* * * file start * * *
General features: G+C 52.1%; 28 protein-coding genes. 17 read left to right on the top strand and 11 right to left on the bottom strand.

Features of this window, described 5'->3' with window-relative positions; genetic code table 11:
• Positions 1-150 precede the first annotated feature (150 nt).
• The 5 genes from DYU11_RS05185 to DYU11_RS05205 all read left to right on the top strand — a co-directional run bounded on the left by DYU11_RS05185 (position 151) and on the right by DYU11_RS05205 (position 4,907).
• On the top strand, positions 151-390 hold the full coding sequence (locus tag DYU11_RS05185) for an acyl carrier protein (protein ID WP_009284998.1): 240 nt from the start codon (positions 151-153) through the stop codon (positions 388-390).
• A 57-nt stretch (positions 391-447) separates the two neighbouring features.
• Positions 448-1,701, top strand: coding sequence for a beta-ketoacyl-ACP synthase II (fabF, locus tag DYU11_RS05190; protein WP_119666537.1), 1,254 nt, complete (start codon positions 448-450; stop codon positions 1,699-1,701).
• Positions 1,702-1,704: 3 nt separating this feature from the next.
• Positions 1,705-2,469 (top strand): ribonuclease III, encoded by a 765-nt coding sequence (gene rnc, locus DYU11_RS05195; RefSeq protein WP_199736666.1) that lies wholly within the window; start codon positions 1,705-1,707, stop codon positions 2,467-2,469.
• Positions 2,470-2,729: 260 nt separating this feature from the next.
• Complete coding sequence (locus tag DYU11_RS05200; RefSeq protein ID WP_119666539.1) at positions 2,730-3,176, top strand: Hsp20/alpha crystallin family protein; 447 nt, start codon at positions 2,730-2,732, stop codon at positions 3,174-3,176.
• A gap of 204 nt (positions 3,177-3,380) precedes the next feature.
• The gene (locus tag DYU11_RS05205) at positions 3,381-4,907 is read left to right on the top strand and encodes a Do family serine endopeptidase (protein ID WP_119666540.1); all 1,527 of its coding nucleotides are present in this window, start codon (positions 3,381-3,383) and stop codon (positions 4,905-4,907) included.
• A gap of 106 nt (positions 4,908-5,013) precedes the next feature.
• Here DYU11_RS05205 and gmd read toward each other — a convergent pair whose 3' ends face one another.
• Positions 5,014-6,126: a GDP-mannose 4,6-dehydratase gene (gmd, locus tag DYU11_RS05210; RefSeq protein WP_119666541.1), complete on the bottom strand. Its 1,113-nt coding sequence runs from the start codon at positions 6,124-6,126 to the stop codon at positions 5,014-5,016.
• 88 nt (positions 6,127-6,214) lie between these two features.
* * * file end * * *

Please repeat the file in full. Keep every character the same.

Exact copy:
General features: G+C 52.1%; 28 protein-coding genes. 17 read left to right on the top strand and 11 right to left on the bottom strand.

Features of this window, described 5'->3' with window-relative positions; genetic code table 11:
• Positions 1-150 precede the first annotated feature (150 nt).
• The 5 genes from DYU11_RS05185 to DYU11_RS05205 all read left to right on the top strand — a co-directional run bounded on the left by DYU11_RS05185 (position 151) and on the right by DYU11_RS05205 (position 4,907).
• On the top strand, positions 151-390 hold the full coding sequence (locus tag DYU11_RS05185) for an acyl carrier protein (protein ID WP_009284998.1): 240 nt from the start codon (positions 151-153) through the stop codon (positions 388-390).
• A 57-nt stretch (positions 391-447) separates the two neighbouring features.
• Positions 448-1,701, top strand: coding sequence for a beta-ketoacyl-ACP synthase II (fabF, locus tag DYU11_RS05190; protein WP_119666537.1), 1,254 nt, complete (start codon positions 448-450; stop codon positions 1,699-1,701).
• Positions 1,702-1,704: 3 nt separating this feature from the next.
• Positions 1,705-2,469 (top strand): ribonuclease III, encoded by a 765-nt coding sequence (gene rnc, locus DYU11_RS05195; RefSeq protein WP_199736666.1) that lies wholly within the window; start codon positions 1,705-1,707, stop codon positions 2,467-2,469.
• Positions 2,470-2,729: 260 nt separating this feature from the next.
• Complete coding sequence (locus tag DYU11_RS05200; RefSeq protein ID WP_119666539.1) at positions 2,730-3,176, top strand: Hsp20/alpha crystallin family protein; 447 nt, start codon at positions 2,730-2,732, stop codon at positions 3,174-3,176.
• A gap of 204 nt (positions 3,177-3,380) precedes the next feature.
• The gene (locus tag DYU11_RS05205) at positions 3,381-4,907 is read left to right on the top strand and encodes a Do family serine endopeptidase (protein ID WP_119666540.1); all 1,527 of its coding nucleotides are present in this window, start codon (positions 3,381-3,383) and stop codon (positions 4,905-4,907) included.
• A gap of 106 nt (positions 4,908-5,013) precedes the next feature.
• Here DYU11_RS05205 and gmd read toward each other — a convergent pair whose 3' ends face one another.
• Positions 5,014-6,126: a GDP-mannose 4,6-dehydratase gene (gmd, locus tag DYU11_RS05210; RefSeq protein WP_119666541.1), complete on the bottom strand. Its 1,113-nt coding sequence runs from the start codon at positions 6,124-6,126 to the stop codon at positions 5,014-5,016.
• 88 nt (positions 6,127-6,214) lie between these two features.